1 hour agoCreated a post • 49 points @privateprofile
Researchers find correlation assume causation...Reply
The article doesn't mention it - and I can't find it anywhere - but in any neighborhood what is the highest proportion of units that are short-term rentals. Five percent? Ten percent in the super touristy areas? I have no idea and even before the other flaws in the study I am skeptical than anything short of 20% would make an impact on any major attribute of an area.
I see one stat in the paper that "40% of buildings had airbnb listings in some tracts" but if the buildings had 10 units in them each this still may mean a relatively small number of total listings were from Airbnbs. In fact, even in Boston there are some tracts where I suppose that the average building must have 30+ units which would meant that if 60% of buildings had no listing the total percentage of listings that are Airbnbs is relatively small.
>higher levels of violent crime did not appear immediately after Airbnb listings became available to tourists, but rather developed over the course of several years, the researchers said.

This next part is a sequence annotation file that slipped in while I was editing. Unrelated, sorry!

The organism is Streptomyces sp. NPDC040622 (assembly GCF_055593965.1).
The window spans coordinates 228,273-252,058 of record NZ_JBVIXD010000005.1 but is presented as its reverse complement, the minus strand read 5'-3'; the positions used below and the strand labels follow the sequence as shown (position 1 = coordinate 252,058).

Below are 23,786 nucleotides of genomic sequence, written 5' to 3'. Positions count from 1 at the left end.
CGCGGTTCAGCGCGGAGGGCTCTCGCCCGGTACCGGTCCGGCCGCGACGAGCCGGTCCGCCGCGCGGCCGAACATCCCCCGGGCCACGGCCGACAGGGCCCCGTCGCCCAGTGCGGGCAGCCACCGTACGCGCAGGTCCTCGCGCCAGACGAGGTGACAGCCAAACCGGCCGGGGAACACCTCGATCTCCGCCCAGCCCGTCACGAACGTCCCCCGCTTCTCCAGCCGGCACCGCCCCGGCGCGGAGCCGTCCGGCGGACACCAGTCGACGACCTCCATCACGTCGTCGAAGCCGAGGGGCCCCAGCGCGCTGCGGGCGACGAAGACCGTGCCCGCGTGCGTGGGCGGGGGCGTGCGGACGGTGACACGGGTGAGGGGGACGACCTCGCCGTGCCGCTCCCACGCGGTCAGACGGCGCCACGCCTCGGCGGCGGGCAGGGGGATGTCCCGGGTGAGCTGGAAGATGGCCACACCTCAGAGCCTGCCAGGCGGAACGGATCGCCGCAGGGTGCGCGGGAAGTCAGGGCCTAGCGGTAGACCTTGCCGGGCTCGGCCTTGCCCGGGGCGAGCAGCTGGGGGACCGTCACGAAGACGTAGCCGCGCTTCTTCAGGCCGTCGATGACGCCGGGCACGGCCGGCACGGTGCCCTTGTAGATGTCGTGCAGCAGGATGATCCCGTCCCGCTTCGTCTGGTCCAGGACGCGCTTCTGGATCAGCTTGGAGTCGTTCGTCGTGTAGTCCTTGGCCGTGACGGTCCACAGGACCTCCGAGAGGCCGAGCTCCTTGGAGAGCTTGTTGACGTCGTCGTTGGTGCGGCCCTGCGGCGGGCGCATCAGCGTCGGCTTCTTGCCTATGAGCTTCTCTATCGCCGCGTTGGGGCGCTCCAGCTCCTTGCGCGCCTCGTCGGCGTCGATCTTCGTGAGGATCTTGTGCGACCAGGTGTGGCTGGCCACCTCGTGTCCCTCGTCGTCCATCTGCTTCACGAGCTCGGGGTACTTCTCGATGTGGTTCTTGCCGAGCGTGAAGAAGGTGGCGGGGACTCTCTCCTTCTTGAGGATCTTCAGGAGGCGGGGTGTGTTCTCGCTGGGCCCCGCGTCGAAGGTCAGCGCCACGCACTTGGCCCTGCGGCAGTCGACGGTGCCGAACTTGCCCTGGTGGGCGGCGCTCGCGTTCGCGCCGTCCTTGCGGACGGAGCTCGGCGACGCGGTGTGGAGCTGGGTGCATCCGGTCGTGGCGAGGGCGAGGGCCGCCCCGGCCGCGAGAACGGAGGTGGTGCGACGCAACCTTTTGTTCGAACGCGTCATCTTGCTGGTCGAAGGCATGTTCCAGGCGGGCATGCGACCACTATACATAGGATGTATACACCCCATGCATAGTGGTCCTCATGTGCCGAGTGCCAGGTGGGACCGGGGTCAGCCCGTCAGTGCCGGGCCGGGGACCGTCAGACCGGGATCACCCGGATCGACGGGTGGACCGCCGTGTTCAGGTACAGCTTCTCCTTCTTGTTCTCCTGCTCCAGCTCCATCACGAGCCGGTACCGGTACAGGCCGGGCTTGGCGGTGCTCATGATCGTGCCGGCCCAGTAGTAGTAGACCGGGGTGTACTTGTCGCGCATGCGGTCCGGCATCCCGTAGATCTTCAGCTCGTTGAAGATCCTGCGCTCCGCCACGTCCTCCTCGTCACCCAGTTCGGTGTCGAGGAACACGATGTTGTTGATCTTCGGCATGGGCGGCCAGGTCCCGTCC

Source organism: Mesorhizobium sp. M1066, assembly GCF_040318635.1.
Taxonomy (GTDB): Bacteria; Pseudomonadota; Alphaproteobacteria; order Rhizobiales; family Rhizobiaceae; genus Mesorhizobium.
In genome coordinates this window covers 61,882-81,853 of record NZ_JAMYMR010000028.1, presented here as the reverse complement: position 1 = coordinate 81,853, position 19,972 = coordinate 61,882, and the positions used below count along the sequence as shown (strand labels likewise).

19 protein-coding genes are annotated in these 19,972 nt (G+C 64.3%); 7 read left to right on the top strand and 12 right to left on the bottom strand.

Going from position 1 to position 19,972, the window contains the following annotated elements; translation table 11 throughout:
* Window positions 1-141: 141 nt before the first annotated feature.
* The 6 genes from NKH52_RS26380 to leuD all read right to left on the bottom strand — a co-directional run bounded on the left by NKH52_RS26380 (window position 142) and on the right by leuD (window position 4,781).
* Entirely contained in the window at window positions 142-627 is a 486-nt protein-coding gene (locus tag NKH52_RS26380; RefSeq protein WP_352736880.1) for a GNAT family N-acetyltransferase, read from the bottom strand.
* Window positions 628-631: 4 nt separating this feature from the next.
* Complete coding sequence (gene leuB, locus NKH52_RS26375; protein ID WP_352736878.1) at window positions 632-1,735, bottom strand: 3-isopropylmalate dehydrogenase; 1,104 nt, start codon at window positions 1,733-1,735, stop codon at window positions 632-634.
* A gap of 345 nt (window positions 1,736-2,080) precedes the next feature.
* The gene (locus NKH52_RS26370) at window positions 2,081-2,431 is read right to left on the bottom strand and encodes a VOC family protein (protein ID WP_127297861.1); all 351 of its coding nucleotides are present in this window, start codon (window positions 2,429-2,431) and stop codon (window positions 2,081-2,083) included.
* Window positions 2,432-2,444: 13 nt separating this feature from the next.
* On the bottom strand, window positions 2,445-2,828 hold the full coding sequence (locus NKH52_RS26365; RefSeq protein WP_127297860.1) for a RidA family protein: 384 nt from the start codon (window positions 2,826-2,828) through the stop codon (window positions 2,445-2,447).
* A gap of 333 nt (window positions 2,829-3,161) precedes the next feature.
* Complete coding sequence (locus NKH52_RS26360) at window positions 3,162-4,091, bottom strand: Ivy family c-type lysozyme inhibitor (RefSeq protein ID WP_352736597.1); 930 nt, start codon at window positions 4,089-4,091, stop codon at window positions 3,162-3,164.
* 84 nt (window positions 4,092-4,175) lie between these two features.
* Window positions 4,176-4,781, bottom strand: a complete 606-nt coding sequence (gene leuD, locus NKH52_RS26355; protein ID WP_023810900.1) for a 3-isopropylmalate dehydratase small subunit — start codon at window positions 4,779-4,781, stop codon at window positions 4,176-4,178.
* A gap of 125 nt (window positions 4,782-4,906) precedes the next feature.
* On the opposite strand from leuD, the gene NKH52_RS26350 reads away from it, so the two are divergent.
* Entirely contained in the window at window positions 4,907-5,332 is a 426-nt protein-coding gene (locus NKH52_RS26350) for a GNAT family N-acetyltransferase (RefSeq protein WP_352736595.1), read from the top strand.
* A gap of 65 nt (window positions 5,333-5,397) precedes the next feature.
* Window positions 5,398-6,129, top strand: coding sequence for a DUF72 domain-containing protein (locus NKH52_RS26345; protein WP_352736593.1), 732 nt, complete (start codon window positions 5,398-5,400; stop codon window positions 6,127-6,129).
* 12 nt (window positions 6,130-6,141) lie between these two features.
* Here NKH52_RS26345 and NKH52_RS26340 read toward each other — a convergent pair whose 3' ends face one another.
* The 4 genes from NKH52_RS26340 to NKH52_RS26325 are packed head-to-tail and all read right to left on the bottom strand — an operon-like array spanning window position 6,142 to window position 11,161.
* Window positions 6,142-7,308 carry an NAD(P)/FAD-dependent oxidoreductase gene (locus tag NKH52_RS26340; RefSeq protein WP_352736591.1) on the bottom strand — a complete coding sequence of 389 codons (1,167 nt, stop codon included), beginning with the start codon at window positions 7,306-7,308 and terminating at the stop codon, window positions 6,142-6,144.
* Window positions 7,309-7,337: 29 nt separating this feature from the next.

Alternative theory. Every area had some Airbnbs. In neighborhoods that were being wealthier/more popular/had more jobs decided it was easier to just do long-term rentals. In areas where landlords had trouble renting them out to anyone long-term (because locals know if a neighborhood is nice or not) they turned more units into Airbnbs because outsiders don't know/don't care.Reply
Maybe criminals like staying at Airbnb. They have the cash after all and Airbnb can easily be used to hide ones identity.Reply